Given the organizational reputation and the good work that I have seen in my visits to Cooperstown and other parts of the network, I am really pleased and honored to have been selected to help lead Bassett and the Bassett Healthcare Network. I recognize that it is an enormous responsibility and will make every effort to help the organization succeed in its critical missions. I am sure that I have a lot to learn from everyone in the community and hope to be a good listener. Lauren and I are already very grateful for the warm welcome that we have received. I look forward to meeting you!
Editorial For the Edition of Thursday-Friday, Dec. 11-12, 2014
The future of hospitals is murky, certainly to the general public (and general newspapers), perhaps even to the experts at One Atwell Road, Cooperstown, who are paid to think about it and react to their best estimations. We may reach a point where hospitals struggle to find enough talented doctors capable of doing the most skilled work. However, as long as there are professional recruiting services such as avidian in the medical industry, there should be a sufficient number of talented doctors at our hospitals
It doesn’t take a fevered imagination, however, to conclude that Bassett Hospital and its presence in Otsego County – Oneonta’s Fox included – won’t be the same 10 years from now as it is today.
Earlier this year, an e-mail from Dr. Vance Brown, Bassett’s new president/CEO, suggested it might make sense to shift pediatrics and some other specialties from Cooperstown to Oneonta. Then, earlier this month, the hospital announced it is moving 40 tech-support jobs into a downtown Utica office building, and plans to shift 125 in all over the next five years.
That’s the equivalent of a 125-job plant closing.
Bassett has been saying its strategic plan is seven years old, largely not implemented because of the impact it would have had on its Cooperstown neighborhood. And a new one is not yet ready.
The lack of such a plan, it seems, isn’t preventing action.
At the end of September, Bassett’s Cooperstown neighbors filled the Village Board meeting with bodies and strong objections to a proposed “hospital zone,” fearful such a designation would simplify approval of any hospital projects.
In particular, fears were voiced that a “dormitory” is planned for the 20 students here part of the year through the Bassett-Columbia Presbyterian medical school, which aims to train physicians interested in practicing in rural settings.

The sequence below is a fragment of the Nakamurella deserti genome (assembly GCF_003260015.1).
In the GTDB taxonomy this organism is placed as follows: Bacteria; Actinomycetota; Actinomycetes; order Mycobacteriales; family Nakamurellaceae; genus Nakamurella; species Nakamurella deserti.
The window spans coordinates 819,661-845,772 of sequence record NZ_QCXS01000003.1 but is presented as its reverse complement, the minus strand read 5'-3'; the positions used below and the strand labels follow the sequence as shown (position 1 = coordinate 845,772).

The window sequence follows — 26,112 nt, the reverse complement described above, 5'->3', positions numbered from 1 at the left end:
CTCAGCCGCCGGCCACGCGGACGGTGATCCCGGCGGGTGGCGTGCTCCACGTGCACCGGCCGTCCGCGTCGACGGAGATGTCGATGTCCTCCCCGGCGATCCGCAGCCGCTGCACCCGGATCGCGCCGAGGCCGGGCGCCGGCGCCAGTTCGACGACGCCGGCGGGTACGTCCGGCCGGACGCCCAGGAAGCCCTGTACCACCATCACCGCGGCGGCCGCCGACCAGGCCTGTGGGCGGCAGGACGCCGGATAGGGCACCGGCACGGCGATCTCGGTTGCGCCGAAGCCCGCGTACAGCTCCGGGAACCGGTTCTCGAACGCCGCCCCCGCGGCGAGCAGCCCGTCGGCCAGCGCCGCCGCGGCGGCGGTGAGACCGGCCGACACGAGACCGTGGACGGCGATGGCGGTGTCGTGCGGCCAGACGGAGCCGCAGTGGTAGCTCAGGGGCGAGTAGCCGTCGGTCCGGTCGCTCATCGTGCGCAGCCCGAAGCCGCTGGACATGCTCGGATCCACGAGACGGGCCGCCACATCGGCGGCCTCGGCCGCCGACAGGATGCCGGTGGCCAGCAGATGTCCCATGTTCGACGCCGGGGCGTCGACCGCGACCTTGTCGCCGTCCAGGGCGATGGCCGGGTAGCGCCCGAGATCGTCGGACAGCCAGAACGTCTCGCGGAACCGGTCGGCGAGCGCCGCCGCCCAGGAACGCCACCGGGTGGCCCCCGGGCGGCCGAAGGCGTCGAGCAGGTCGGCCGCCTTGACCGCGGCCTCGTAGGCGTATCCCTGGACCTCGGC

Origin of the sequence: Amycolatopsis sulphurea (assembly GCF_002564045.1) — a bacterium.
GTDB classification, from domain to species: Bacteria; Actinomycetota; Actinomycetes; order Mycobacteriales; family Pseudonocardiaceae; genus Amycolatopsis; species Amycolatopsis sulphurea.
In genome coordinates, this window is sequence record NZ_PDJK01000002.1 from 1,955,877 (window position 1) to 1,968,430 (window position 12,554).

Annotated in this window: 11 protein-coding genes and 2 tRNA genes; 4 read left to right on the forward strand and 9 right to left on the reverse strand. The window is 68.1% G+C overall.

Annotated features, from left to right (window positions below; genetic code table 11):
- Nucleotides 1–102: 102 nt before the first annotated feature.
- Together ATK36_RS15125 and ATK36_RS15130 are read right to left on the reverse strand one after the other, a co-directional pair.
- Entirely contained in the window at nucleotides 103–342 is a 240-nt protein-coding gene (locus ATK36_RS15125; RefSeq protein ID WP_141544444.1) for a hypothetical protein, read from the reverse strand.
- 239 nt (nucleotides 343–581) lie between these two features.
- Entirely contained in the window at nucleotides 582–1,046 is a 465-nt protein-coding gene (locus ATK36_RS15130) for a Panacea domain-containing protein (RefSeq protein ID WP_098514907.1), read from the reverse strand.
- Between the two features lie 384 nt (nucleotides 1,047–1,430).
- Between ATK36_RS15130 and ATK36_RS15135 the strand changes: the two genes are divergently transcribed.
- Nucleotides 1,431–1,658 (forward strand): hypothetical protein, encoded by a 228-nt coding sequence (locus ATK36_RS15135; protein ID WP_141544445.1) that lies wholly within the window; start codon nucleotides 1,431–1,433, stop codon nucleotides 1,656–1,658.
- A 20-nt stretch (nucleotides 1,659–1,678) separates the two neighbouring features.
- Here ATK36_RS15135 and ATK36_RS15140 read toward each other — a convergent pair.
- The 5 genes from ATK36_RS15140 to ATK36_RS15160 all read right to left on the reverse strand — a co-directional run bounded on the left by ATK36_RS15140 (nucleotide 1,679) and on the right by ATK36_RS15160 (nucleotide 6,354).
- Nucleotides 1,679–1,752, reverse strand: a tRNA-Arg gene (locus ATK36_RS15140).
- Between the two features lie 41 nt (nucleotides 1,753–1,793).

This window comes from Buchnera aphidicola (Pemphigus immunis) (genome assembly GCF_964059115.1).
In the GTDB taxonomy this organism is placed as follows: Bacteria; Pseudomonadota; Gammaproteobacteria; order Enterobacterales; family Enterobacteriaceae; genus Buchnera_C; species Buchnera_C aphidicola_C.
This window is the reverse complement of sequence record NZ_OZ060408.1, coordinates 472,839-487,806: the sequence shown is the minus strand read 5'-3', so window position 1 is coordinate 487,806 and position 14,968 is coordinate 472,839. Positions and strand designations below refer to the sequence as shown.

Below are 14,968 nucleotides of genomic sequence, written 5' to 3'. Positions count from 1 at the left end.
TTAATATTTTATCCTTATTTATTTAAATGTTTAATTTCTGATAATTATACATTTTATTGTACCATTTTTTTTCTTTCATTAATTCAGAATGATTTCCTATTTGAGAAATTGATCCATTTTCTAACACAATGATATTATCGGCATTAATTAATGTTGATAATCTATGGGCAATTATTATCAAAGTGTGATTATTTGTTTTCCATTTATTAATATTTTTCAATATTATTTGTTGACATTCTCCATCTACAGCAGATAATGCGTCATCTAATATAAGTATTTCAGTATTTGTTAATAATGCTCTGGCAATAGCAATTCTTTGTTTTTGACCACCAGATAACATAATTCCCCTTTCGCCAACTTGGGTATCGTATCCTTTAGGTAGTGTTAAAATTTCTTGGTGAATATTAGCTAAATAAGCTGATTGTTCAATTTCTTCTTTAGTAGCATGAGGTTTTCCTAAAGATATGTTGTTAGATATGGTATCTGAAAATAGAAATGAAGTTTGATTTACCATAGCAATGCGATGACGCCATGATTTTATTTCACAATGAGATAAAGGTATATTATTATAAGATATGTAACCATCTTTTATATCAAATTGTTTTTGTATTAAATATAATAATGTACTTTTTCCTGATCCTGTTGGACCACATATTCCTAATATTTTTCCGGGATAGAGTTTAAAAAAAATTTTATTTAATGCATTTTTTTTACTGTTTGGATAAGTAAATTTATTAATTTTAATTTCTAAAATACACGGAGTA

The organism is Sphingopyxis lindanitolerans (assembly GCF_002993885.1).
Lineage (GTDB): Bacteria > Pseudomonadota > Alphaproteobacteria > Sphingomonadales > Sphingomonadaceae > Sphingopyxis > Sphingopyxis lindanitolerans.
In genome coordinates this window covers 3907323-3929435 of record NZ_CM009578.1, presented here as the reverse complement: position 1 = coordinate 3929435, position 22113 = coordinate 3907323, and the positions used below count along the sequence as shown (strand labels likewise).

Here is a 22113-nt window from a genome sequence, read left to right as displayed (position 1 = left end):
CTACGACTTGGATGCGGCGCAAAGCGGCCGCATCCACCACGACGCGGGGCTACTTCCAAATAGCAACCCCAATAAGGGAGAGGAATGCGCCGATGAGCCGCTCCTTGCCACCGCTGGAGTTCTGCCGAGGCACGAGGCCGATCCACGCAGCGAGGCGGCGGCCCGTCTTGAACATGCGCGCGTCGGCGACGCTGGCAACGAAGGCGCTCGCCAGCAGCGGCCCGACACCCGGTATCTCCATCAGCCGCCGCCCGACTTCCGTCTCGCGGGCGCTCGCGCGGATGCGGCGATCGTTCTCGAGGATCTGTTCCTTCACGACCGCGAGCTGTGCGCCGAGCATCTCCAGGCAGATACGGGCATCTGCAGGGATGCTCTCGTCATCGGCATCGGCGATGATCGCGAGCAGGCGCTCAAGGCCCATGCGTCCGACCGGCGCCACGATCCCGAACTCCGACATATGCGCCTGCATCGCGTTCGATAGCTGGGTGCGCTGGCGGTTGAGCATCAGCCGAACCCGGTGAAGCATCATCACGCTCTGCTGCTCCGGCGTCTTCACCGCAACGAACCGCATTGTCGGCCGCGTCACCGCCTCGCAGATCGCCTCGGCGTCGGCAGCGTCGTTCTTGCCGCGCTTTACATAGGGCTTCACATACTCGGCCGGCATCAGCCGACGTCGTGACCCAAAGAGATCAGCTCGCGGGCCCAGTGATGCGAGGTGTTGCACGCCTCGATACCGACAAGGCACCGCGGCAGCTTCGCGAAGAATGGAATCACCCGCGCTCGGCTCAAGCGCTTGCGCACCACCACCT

A few weeks later, Jane Forbes Clark, who chairs the Bassett trustees’ facilities committee, Dr. Brown, and Jonathan Flyte, vice president/facilities planning, convened a meeting in the hospital’s Clark Auditorium to hear neighbors’ concerns, and such sensible, doable ideas as replacing gasoline-run shuttle buses with quieter, cleaner electric ones were discussed. The neighbors were praiseful.
Such positive outreach should be welcomed by all. But the concerns of neighbors – a couple of dozen households, compared to 24,000 countywide – shouldn’t stifle the larger question:
Are Cooperstown and Otsego County doing enough to create optimum circumstances wherein a Bassett system, headquartered locally, can continue to thrive?
(While we’re at it, whatever housing situation is optimum for med students, who may practice here after graduation, is what they should get.)
The Village of Cooperstown spent 18 months studying what became the controversial “hospital zone” proposal, but officials involved say they have little idea of Bassett’s vision for the future. That’s getting the horse-drawn ambulance before the horse.
In explaining the Utica initiative, it was noted that the new location would allow collaboration with local colleges – SUNY/IT, Utica College and USC, presumably – to ensure Bassett can hire the needed tech-support personnel. We have a SUNY campus, Hartwick College and a USC branch. Why didn’t those conversations happen here?
And parking! Frequently, patients can’t find it around the Cooperstown hospital. And 200 spaces for employee parking were recently moved from behind the Clark Sports Center, where an expansion is planned, to Gary Enck’s former Corvette dealership in Hartwick Seminary; for nurses and technicians commuting from Schoharie or Ilion, that adds 20 minutes at each day’s beginning and end. If parking can’t work for patients or staff, something’s got to give. Please, build a deck.